By Nathan M. Walters, Senior Contributing Reporter
RIO DE JANEIRO, BRAZIL – Some voices sum up the feeling of an entire generation. It is difficult to listen to Dionne Warwick, who will perform Tuesday, August 28th, at Theatro Municipal in Rio, without being transported back to the soulful sixties. The music icon recently talked with The Rio Times about Brazil, her new album, and the Girl from Ipanema.
Warwick’s career has spanned five decades, producing a collection of timeless hits, almost 70 million albums sold, five Grammy Awards, and a devoted global fan base.
The combination has kept the legendary songstress busy recording and touring for the past fifty years. After weeks of touring in Japan and across Europe in support of her new album, Warwick arrives in Brazil, a country for which the songstress has a particular fondness.
“I find Brazil a restful place, there is a calm I find here and for anyone that can find this should consider themselves lucky. I consider Brazil my ‘stress free county,'” says Warwick.
Tuesday’s performance will included the classics for Warwick is internationally known, “Do You Know the Way to San Jose?”; “Walk on By”; “Say a Prayer”; “I Will Never Fall in Love Again”; and the theme from the cult classic “Valley of the Dolls” among them.
Her Rio performance will be more than just a celebration of the singer’s music, but also a commemoration of the performer’s fifty years in show business. “This tour particularly is to say thank you to all that have been supportive of these many years,” says the singer.
Another popular girl from Brazil is also celebrating fifty years in show business, the “Garota de Ipanema” (Girl from Ipanema), of course. Warwick, who performed a version of the song shortly after the Vinicius de Moraes and Tom Jobim tune seduced a global audience, is planning to commemorate the Golden anniversary she and the ultra-popular song share on Tuesday.
“Since ‘The Girl from Ipanema’ and I have something in common, fifty years of musical popularity, there will be a reason to pay homage to her in song, as I will. The song is wonderful, as are all that Jobim wrote.”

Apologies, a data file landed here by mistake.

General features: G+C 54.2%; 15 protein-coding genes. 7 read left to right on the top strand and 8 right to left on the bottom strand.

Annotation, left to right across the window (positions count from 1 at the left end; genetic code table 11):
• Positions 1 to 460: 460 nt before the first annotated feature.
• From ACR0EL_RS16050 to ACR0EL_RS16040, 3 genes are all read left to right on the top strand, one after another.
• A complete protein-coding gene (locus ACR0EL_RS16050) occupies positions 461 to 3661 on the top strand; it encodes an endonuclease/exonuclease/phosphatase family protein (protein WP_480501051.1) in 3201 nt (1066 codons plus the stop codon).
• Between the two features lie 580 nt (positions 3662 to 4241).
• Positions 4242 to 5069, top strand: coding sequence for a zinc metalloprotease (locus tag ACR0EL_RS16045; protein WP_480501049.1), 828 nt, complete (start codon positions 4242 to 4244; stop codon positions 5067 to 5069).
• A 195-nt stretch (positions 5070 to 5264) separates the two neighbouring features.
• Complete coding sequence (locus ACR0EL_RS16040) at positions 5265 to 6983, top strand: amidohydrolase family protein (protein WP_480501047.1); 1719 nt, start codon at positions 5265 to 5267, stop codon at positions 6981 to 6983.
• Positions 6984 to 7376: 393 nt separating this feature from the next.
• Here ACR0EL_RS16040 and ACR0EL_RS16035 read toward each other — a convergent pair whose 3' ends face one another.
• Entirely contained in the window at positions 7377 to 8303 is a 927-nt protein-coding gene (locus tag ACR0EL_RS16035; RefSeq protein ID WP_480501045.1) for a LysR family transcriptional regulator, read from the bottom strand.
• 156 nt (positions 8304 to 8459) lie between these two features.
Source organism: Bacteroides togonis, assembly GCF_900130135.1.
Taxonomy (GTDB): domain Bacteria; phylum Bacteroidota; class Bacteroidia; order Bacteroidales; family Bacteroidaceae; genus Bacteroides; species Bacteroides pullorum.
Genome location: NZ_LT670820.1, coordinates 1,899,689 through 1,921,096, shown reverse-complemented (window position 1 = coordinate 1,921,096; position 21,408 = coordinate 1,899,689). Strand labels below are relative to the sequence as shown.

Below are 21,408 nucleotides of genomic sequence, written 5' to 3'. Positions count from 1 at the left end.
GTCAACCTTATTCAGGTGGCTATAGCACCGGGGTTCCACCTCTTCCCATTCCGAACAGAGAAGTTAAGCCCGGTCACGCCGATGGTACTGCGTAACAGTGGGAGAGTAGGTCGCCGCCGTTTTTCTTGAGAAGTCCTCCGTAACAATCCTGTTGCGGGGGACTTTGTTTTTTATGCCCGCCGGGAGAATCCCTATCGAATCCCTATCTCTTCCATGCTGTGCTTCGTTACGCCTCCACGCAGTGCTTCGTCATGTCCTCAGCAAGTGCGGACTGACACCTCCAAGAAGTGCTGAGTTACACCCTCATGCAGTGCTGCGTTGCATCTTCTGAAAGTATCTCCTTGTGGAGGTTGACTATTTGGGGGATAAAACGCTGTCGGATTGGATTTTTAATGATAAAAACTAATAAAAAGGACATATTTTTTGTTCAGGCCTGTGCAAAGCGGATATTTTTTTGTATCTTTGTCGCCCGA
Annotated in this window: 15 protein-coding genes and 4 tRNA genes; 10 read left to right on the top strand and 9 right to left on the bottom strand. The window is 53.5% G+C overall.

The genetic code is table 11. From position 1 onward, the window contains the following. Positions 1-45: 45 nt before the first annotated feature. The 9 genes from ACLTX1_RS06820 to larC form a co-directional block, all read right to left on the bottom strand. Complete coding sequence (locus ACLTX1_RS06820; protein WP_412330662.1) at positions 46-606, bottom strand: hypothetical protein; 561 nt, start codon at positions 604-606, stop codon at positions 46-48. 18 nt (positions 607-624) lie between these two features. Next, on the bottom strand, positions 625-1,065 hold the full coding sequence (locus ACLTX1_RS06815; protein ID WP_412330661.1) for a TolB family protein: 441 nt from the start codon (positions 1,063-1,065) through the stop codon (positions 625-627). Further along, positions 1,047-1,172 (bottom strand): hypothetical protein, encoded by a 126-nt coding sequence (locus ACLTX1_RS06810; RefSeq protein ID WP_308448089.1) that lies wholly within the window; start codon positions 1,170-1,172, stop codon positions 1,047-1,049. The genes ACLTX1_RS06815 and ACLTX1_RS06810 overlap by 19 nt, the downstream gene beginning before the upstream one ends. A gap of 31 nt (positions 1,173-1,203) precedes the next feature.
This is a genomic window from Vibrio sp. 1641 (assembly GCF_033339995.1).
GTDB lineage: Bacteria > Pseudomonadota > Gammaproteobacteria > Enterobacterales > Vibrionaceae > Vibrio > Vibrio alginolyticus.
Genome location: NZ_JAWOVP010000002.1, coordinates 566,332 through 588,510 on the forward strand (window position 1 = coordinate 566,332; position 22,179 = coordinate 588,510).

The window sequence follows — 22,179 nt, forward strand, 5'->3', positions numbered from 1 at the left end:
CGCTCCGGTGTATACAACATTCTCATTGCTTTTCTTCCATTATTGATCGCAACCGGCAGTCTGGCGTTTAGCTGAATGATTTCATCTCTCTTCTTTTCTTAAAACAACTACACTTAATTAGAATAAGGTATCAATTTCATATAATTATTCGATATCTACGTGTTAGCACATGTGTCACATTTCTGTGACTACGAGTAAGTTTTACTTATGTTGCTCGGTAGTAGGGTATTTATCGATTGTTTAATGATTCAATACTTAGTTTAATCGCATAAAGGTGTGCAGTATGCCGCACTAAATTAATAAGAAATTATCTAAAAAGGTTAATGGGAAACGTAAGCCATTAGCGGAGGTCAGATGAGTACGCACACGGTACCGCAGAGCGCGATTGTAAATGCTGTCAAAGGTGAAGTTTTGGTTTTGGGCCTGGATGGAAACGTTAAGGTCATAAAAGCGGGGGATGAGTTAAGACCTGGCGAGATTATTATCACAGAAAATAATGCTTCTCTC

Warwick’s repertoire is impressive, replete with solo hits and legendary collaborations – notably, the singer’s work with Burt Bacharach, Isaac Hayes, Stevie Wonder, and the late Whitney Houston (Warwick’s cousin). Her new album offers a different perspective on the singer’s classics.
“The new album is entitled ‘Dionne, Now’, which I think sums it up. These songs have been around for the past 50 years and I’ve brought them into the 21st century by changing the approach and the arrangements without altering the integrity of the songs or melody,” says Warwick.
“It is a celebration of the songs that I’ve grown to love, and one I hope others will add to their personal collection.”
As the simplicity of the sixties lures new admirers, as evidenced by the success of shows like Mad Men, Warwick is well-positioned as one of a handful of voices that still can communicate what that era meant (Bob Dylan, Aretha Franklin, Paul McCartney are a few of the others).
Warwick thinks back on what those times meant for her, at the beginning of her legendary career. “Having pleasant memories of a time that we have had is reason enough to want them back! I love the sixties, they represented a time of good music and good times.”
For Warwick’s fans, the good music didn’t stop in the sixties. In fact, it is still going. Which is why those in Rio should make it a point to catch Warwick at the historic Theatro Municipal next Tuesday. Do you know the way to Theatro Municipal?
See more information about the venue and tickets here.
What: Dionne Warwick/Emílio Santiago/David Elliott
Where: Theatro Municipal – Rua Almirante Barroso – 14/16 – Centro
When: August 28th, 9PM
Price: Starting at R$90 to R$1,680